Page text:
Lead­ers must be cau­tious be­fore they post their views

The Star Early Edition - - LETTERS - Rev Maudu Morudu

WHEN He­len Zille wrote that colo­nial­ism tweet, lit­tle did she know that it would bring her party into dis­re­pute and that the re­sponse from the ma­jor­ity of peo­ple would be noth­ing but con­dem­na­tion.

DA leader Musa Maimane is sub­jected to con­tro­ver­sial judge­ments from the peo­ple.

His lead­er­ship in the DA is now ques­tion­able as to whether he is a leader with power or just a pup­pet used by white mas­ters in the party.

He went on the pub­lic record to an­nounce the sus­pen­sion of Zille from par­tic­i­pat­ing in the party’s ac­tiv­i­ties.

Zille then chal­lenged that de­ci­sion based on the DA’s con­sti­tu­tion.

James Selfe, DA fed­eral ex­ec­u­tive chair­per­son, said dur­ing his in­ter­view with Power FM that Maimane had fo­cused on the wrong sec­tion of the con­sti­tu­tion when the de­ci­sion to sus­pend Zille was ap­plied.

If Maimane was fo­cus­ing on the wrong sec­tion of the DA’s con­sti­tu­tion as claimed by Selfe, then the ques­tion is: Doesn’t Maimane, as a leader, have ad­vis­ers?

I be­lieve the de­ci­sion to sus­pend Zille was not Maimane’s sole de­ci­sion, but a col­lec­tive agree­ment by those who are in charge of ex­ec­u­tive and dis­ci­plinary pow­ers in the DA.

The sim­ple in­ter­pre­ta­tion in this case is that, it is not only Maimane who does not un­der­stand the con­sti­tu­tion of his own party, but all of them are in­cluded.

Some­thing that is em­bar­rass­ing.

As a South African cit­i­zen, Zille is en­ti­tled to free­dom of ex­pres­sion.

But she should have been more cau­tious and cir­cum­spect as a leader and a provin­cial premier, be­fore she posted that tweet.

She cited in her tweet, for ex­am­ple, that trans­port in­fra­struc­ture and piped wa­ter were some of the good things achieved through colo­nial­ism.

Per­haps Zille needs to be re­minded that the in­fra­struc­ture she is re­fer­ring to was built through forced labour.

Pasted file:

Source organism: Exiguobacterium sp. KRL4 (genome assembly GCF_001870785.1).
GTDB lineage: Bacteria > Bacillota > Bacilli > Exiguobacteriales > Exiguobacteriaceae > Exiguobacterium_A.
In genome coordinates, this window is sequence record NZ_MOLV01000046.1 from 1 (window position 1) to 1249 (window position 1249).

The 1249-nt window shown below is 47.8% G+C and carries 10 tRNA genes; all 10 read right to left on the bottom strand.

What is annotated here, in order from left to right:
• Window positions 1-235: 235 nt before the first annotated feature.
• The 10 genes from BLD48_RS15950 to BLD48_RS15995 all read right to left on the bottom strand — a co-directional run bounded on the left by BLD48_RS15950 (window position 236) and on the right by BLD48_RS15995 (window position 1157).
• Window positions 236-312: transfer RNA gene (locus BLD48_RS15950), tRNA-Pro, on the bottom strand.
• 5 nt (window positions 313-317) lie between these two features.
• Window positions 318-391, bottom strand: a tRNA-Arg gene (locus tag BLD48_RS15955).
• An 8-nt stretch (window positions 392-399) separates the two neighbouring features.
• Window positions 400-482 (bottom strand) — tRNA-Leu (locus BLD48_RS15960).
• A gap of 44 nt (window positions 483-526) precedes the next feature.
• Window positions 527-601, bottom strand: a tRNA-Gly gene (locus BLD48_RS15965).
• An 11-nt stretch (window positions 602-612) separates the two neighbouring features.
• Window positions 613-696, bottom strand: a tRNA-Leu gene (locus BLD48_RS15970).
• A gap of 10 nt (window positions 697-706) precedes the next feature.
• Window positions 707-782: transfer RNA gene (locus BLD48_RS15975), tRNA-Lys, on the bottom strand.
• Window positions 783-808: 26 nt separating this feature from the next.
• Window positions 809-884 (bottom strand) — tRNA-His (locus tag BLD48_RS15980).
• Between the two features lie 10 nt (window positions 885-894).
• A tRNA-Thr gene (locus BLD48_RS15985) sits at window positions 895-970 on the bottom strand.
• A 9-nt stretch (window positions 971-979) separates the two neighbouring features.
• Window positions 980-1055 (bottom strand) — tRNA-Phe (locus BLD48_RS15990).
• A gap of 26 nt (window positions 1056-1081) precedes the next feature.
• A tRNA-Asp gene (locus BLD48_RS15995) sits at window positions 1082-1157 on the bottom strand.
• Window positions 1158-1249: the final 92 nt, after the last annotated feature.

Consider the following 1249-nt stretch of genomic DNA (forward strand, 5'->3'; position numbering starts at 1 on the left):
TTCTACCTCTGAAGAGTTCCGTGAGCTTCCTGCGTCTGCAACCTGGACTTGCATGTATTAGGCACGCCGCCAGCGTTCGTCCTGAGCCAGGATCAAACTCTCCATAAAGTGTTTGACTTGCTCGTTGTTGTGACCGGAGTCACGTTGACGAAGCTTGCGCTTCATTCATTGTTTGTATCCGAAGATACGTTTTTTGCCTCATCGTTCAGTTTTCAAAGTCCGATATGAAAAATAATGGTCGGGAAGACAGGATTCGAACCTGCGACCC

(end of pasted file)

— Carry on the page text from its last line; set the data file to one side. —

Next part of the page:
The hard labour force used to pro­duce the in­fra­struc­ture, was un­for­tu­nately from black peo­ple who did not even have a union to rep­re­sent them.

There are black men who were taken to par­tic­i­pate in WWI and WWII as front lin­ers and they did not re­turn.

Even those who made it back were given re­wards and to­kens of ap­pre­ci­a­tion which were far less com­pared to what their fel­low white sol­diers were given.

Ev­ery­thing hap­pened un­der the aus­pices of coloni­sa­tion.

His­tor­i­cally the colonis­ers had one pri­mary ob­jec­tive about Africa: to take con­trol of its re­sources.

Fur­ther­more, they had to en­rich them­selves at the ex­pense of the sweat­ing and hard­ship that a black man was sub­jected to.

If lead­ers like Zille re­ally want to build their par­ties, they must re­frain from cit­ing things like colo­nial­ism as good be­cause this is surely re­viv­ing the sad mem­o­ries of those who suf­fered dur­ing that time.

It is high time that lead­ers must be cau­tious be­fore they post their views and be­liefs on so­cial me­dia be­cause the dam­age is some­thing that they can­not con­trol.

The rep­u­ta­tion and dig­nity of Zille in the DA is now dented by just tweet­ing.

Zille’s rep­u­ta­tion is dented due to a tweet

Temba, Ham­man­skraal

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